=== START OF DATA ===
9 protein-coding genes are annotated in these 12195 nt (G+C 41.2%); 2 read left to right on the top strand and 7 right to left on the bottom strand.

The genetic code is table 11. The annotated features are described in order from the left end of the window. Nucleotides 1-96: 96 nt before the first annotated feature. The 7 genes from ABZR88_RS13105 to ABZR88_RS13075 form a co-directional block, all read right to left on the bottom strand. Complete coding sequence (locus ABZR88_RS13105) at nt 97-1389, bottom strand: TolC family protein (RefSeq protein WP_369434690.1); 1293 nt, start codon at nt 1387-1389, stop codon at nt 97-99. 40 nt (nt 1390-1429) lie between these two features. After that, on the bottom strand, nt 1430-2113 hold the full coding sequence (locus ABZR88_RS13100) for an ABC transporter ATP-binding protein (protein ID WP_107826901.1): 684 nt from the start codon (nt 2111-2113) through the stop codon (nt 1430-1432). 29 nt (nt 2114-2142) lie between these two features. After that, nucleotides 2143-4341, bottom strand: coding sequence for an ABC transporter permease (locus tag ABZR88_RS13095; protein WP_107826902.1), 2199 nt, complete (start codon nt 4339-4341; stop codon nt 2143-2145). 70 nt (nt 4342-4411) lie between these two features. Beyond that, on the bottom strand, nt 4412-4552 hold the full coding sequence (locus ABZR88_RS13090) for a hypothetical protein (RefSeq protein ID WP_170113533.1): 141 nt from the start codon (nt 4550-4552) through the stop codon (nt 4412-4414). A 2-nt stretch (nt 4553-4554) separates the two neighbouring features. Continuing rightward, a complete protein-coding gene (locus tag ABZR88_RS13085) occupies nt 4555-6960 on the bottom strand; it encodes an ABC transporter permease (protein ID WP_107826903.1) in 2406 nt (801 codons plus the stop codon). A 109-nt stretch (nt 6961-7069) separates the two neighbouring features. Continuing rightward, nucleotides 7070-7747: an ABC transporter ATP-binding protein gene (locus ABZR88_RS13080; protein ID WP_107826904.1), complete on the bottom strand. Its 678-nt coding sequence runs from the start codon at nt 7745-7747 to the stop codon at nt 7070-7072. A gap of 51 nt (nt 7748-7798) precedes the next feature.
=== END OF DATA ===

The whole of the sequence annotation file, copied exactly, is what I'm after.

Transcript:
9 protein-coding genes are annotated in these 12195 nt (G+C 41.2%); 2 read left to right on the top strand and 7 right to left on the bottom strand.

The genetic code is table 11. The annotated features are described in order from the left end of the window. Nucleotides 1-96: 96 nt before the first annotated feature. The 7 genes from ABZR88_RS13105 to ABZR88_RS13075 form a co-directional block, all read right to left on the bottom strand. Complete coding sequence (locus ABZR88_RS13105) at nt 97-1389, bottom strand: TolC family protein (RefSeq protein WP_369434690.1); 1293 nt, start codon at nt 1387-1389, stop codon at nt 97-99. 40 nt (nt 1390-1429) lie between these two features. After that, on the bottom strand, nt 1430-2113 hold the full coding sequence (locus ABZR88_RS13100) for an ABC transporter ATP-binding protein (protein ID WP_107826901.1): 684 nt from the start codon (nt 2111-2113) through the stop codon (nt 1430-1432). 29 nt (nt 2114-2142) lie between these two features. After that, nucleotides 2143-4341, bottom strand: coding sequence for an ABC transporter permease (locus tag ABZR88_RS13095; protein WP_107826902.1), 2199 nt, complete (start codon nt 4339-4341; stop codon nt 2143-2145). 70 nt (nt 4342-4411) lie between these two features. Beyond that, on the bottom strand, nt 4412-4552 hold the full coding sequence (locus ABZR88_RS13090) for a hypothetical protein (RefSeq protein ID WP_170113533.1): 141 nt from the start codon (nt 4550-4552) through the stop codon (nt 4412-4414). A 2-nt stretch (nt 4553-4554) separates the two neighbouring features. Continuing rightward, a complete protein-coding gene (locus tag ABZR88_RS13085) occupies nt 4555-6960 on the bottom strand; it encodes an ABC transporter permease (protein ID WP_107826903.1) in 2406 nt (801 codons plus the stop codon). A 109-nt stretch (nt 6961-7069) separates the two neighbouring features. Continuing rightward, nucleotides 7070-7747: an ABC transporter ATP-binding protein gene (locus ABZR88_RS13080; protein ID WP_107826904.1), complete on the bottom strand. Its 678-nt coding sequence runs from the start codon at nt 7745-7747 to the stop codon at nt 7070-7072. A gap of 51 nt (nt 7748-7798) precedes the next feature.